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South Sudan: Kiir Backs Homegrown Remedies to Political Disputes

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South Sudan’s President Salva Kiir has welcomed calls for home-grown solutions to settle disputes in politics as well as the military.

The proposal came from Kenya’s High Representative for Infrastructure Development in Africa, Raila Odinga during Thursday’s inauguration of the Freedom Bridge, a $91million project funded by Japan’s aid arm (JUCA).

“The advice he [Odinga] gave us should seriously be taken because of peace. When he shook hands with President Uhuru [Kenyatta], differences that existed between them disappeared. Kenya is now in peace,” said Kiir.

The South Sudanese leader sad Kiir said the urge for infrastructural development in the young nation prompted his administration to invited the former Kenyan Prime Minister to grace the official launch of the bridge.

“It is this desire for infrastructural development that we are pleased to have His Excellency Raila Odinga with us today. He is here in his capacity as the High Representative for Infrastructure Development in Africa”, he stressed.

For his part, Odinga urged Sudanese leaders to learn how to talk, forgive each other and work towards a better future for the country and its people.

He said South Sudan’s should devise home-made remedies to its problems, while emphasizing that the East African country is bigger than individuals.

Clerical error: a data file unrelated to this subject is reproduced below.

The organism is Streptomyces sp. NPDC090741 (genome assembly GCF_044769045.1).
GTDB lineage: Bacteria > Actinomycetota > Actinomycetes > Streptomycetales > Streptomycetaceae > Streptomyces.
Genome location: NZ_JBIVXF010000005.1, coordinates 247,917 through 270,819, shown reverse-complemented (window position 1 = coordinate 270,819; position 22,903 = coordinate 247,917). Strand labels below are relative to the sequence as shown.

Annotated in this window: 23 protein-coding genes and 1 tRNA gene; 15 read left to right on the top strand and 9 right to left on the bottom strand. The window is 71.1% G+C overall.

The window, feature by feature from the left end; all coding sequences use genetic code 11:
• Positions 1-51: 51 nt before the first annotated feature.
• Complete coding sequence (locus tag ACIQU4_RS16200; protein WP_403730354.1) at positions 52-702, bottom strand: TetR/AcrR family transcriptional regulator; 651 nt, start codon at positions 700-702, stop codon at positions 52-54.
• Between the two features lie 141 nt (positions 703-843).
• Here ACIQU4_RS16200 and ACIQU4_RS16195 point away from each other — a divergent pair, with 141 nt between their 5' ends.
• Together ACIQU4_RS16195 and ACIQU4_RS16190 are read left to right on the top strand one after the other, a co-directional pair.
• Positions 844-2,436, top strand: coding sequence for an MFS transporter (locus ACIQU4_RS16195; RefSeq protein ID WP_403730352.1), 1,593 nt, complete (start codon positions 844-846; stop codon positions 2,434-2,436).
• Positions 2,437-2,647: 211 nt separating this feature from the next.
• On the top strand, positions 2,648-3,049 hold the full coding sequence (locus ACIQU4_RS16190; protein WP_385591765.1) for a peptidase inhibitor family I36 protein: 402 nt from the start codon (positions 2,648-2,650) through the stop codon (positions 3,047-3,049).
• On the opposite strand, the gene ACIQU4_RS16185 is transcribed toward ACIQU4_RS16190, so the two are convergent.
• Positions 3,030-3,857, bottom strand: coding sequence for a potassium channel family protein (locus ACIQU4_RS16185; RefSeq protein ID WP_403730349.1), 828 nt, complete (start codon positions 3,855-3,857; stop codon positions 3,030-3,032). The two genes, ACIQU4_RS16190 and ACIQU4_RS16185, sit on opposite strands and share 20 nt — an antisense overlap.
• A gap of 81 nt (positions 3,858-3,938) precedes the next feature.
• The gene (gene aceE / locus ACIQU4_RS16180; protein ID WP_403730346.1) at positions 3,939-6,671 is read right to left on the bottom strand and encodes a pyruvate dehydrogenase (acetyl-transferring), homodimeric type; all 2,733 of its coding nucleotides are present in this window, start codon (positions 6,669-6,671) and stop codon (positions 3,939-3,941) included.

He cited Kenya’s post-election violence in 2007, in which his supporters rejected the presidential election results, but the matter was amicably resolved by the country’s political leaders for peace and stability to prevail.

“We had a problem, and no country in Africa does not have problems. There were problems in Kenya, in 2007, many people were killed during disruptions following the disputed election in 2007,” Raila said on Thursday.

He added, “We said we had homegrown solutions to our problems, shook hands together with Uhuru Kenyatta that brought peace in the country”.

Raila, a likely presidential candidate in the August polls, urged South Sudanese to seek home-made approaches to problems, saying such remedies are neither in Addis Ababa, Kampala and Nairobi nor Khartoum.

“I want you people to talk as brothers and let the guns go to the barracks and you have to be protected by civilian police. If you guys do this, nothing can stop us in this region of East Africa from achieving proper integration of this reunion and realizing the dreams of the founding fathers of this country”, he stressed.

South Sudan gained independence from Sudan in 2011, but descended into violence in 2013 after the leaders failed to agree on democratic and institutional reforms. The leaders signed the peace agreement in 2015 to end the conflict, but the violence resumed in 2016, putting the country on the path of anarchy. The deal was revitalized in 2018, allowing the leaders to participate in the coalition government expected to champion reforms and lead the country to elections at the end of the transitional period.

Despite the agreement relations between Kiir and his first deputy, Riek Machar have never been smooth and cordial, causing stalemates in the implementation of key provisions of the accord.

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